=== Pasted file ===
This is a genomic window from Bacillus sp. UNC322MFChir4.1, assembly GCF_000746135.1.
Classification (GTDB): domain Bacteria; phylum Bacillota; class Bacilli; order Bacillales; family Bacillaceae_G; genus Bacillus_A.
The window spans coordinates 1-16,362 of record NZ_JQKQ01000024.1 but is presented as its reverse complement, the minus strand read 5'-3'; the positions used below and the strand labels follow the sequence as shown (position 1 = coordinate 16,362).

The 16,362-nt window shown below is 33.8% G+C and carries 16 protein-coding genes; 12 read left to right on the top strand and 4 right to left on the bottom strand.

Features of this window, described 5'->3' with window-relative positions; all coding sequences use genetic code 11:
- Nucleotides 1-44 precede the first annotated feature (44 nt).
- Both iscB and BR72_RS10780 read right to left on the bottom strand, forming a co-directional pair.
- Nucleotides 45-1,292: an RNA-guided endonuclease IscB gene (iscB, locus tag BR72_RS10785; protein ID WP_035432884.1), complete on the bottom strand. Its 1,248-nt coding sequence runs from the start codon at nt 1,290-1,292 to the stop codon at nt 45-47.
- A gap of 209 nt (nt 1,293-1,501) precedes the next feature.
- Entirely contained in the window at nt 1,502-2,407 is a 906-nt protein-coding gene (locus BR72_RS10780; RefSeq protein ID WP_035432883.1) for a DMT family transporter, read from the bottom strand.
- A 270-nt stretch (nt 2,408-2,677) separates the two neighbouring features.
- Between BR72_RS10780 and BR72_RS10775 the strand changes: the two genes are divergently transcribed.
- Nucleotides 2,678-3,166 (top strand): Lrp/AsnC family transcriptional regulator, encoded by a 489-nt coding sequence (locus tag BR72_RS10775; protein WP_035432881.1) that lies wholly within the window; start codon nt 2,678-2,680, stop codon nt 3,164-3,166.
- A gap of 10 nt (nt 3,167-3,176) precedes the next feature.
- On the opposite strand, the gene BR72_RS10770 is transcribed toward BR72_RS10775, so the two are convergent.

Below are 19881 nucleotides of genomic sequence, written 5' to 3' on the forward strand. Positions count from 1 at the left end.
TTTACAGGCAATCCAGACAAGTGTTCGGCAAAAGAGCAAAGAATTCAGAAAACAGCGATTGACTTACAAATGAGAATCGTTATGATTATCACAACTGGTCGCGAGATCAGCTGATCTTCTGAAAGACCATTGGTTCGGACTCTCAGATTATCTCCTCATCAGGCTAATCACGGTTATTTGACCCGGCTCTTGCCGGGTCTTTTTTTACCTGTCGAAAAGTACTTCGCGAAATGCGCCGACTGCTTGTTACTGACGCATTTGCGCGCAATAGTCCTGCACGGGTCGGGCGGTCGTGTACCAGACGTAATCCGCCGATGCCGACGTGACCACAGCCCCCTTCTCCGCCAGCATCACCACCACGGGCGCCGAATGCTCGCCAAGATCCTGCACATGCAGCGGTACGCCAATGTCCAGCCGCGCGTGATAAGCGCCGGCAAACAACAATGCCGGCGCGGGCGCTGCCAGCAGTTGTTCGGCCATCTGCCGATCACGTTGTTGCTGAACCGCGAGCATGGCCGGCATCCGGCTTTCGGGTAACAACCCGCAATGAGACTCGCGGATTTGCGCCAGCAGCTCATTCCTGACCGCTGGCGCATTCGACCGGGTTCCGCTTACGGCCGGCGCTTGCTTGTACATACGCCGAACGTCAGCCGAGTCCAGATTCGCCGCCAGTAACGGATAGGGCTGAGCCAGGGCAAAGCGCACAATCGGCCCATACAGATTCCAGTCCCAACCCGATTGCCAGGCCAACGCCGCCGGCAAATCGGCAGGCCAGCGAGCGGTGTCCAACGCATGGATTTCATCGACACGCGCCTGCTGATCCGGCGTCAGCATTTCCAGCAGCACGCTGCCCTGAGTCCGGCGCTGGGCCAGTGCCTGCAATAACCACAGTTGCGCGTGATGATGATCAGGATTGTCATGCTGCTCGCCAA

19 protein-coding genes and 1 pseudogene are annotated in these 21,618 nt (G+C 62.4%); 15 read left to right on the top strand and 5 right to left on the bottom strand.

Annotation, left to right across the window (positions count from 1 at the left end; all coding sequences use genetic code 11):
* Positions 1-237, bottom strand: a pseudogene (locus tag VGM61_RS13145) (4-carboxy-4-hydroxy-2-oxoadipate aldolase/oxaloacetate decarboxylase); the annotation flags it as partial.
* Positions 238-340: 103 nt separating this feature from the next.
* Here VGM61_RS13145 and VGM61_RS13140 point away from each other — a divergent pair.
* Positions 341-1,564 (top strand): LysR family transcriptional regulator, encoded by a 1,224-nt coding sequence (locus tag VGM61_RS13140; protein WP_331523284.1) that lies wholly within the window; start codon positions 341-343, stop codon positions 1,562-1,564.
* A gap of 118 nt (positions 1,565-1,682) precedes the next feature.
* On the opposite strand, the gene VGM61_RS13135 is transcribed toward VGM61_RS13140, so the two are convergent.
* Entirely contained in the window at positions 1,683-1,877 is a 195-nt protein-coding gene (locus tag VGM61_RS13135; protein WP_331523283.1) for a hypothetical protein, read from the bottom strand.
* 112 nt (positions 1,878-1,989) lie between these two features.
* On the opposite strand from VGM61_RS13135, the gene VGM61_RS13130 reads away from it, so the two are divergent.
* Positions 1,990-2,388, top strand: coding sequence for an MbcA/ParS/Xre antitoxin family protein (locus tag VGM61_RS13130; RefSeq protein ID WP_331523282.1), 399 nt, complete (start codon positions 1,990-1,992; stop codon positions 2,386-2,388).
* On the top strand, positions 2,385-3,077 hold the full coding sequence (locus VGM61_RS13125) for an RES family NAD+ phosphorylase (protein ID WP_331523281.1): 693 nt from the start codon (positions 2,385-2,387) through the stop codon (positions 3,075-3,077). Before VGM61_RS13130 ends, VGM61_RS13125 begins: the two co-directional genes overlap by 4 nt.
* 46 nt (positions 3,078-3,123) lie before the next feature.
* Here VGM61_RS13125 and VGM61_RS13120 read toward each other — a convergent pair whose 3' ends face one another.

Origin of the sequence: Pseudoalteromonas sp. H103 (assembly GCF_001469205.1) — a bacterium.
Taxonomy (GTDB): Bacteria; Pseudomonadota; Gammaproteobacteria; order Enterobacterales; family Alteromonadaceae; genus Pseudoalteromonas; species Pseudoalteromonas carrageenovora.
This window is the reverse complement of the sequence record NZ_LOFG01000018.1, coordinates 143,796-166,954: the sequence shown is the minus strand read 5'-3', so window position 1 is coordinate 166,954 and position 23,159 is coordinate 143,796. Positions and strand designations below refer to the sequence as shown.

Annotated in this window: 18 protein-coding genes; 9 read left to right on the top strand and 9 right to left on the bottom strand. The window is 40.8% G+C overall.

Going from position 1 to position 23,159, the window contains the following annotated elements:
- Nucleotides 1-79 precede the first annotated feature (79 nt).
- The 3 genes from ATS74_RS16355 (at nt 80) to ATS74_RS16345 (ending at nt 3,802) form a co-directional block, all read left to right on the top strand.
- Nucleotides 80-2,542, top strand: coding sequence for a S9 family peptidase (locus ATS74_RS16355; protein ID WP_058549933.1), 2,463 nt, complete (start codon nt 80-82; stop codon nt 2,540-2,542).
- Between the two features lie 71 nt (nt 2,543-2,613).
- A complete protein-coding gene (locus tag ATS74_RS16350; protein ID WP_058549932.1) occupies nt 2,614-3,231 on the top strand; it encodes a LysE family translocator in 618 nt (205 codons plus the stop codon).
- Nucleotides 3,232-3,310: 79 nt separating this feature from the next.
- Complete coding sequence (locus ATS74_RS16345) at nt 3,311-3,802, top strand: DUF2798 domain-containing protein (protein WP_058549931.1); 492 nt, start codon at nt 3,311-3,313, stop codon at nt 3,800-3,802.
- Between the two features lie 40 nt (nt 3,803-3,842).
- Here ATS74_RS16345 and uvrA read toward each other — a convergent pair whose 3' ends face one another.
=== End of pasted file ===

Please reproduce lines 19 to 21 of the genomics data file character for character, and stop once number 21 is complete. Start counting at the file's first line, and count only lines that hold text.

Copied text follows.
Annotation, left to right across the window (positions count from 1 at the left end; all coding sequences use genetic code 11):
* Positions 1-237, bottom strand: a pseudogene (locus tag VGM61_RS13145) (4-carboxy-4-hydroxy-2-oxoadipate aldolase/oxaloacetate decarboxylase); the annotation flags it as partial.
* Positions 238-340: 103 nt separating this feature from the next.